Youthful Curiosity Becomes Art at de Youngsters Studio

Read Time: 5 minutes

2019 SEGD Global Design Awards Merit Award-winning project de Youngsters Studio came about through a collaboration between the de Young Museum and award-winning firms Fuseproject (San Francisco) and Tellart (Berkeley, Calif.).

The de Youngsters Studio is an interactive environment in the family gallery of San Francisco’s world-renowned de Young museum that uses state-of-the-art technology to engage children and their caregivers in a participatory fashion, encouraging both physical and digital interaction in a new way—and by building on their natural curiosity.

Fine Arts Museums of California describes the role of curiosity in the development of the exhibition thusly, “The de Youngsters Studio is founded on the principle that curiosity is innate. According to a 2007 study by Chouinard, Harris, and Marastos, toddlers and preschoolers ask an average of 76 questions per hour, as their natural curiosity to understand the world coincides with their blooming language capacity. Developmental scientists, educators, and policy makers agree that maintaining and developing children’s innate inquisitiveness is critical to school readiness and beyond. Positive early-learning experiences carry a predictive power that extends beyond elementary school, wiring children’s brains for conceptual thinking and sustained interest. As many children reach school age, formal expectations and social pressures challenge their intrinsic motivation to learn, and as a result, their natural curiosity can diminish…A child’s environment—both the social environment and the experience—matters significantly in whether curiosity remains robust as a child grows. Of particular importance is the active role adults play in encouraging and promoting curiosity in children.”

The exhibition is located in a free-to-the-public area of the museum and is open to all ages, but is specifically tailored to ages three through eight to explore with an accompanying adult. Designed in accordance with recommendations from the American Academy of Pediatrics, technology components critically yield open-ended outcomes when used with the help of an adult.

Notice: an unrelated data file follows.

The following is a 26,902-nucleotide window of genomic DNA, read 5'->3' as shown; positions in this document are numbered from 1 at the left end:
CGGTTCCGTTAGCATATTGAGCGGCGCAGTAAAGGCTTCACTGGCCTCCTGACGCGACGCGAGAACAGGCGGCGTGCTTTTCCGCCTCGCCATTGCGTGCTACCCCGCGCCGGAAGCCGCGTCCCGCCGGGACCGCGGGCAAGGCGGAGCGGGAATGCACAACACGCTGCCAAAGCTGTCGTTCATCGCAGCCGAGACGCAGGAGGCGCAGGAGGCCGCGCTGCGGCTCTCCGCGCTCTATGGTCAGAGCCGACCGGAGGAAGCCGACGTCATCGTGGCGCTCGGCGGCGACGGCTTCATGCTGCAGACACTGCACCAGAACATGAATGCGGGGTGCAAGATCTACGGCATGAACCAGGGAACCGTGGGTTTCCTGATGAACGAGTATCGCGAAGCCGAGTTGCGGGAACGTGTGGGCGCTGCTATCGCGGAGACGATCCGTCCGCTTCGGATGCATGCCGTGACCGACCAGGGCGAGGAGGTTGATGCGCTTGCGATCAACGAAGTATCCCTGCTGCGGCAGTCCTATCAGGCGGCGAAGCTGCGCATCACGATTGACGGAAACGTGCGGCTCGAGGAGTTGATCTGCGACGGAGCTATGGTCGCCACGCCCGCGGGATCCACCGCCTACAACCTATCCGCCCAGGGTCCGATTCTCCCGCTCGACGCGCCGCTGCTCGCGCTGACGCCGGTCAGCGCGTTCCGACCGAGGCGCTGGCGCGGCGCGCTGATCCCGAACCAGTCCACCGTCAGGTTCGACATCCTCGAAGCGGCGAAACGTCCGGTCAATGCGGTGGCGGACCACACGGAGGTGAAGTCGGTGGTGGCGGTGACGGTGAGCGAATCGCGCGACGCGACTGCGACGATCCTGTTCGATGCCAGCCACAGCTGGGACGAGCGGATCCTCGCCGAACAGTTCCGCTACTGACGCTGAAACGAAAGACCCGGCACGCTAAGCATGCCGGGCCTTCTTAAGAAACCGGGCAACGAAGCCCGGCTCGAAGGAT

“The de Youngsters Studio provides an opportunity for our youngest visitors to understand the components of art and to draw new connections in engaging with works in our collection,” remarked Sheila Pressley, director of education at the Fine Arts Museums of San Francisco. “Building on FAMSF’s history of award-winning programming for children, families, and teachers, this space allows us to reach the next generation of art lovers and museum enthusiasts.” 

The fuseproject and Tellart design team’s objective was to connect users of the space to the museum’s content and art housed within with a dynamic permanent space that allows children to explore five core artistic concepts: color, composition, shape/form, texture and sculpture. “I am excited about the de Young’s vision to create a permanent space for children to get directly and physically involved with creative concepts,” said Yves Béhar, founder and chief designer of fuseproject. “We designed the de Youngsters Studio as an evolving space that integrates the environment and the arts contained within the museum. The result is an environment that is both permanent within the prestigious Herzog and de Meuron building, and also brings constant change by integrating new museum content.”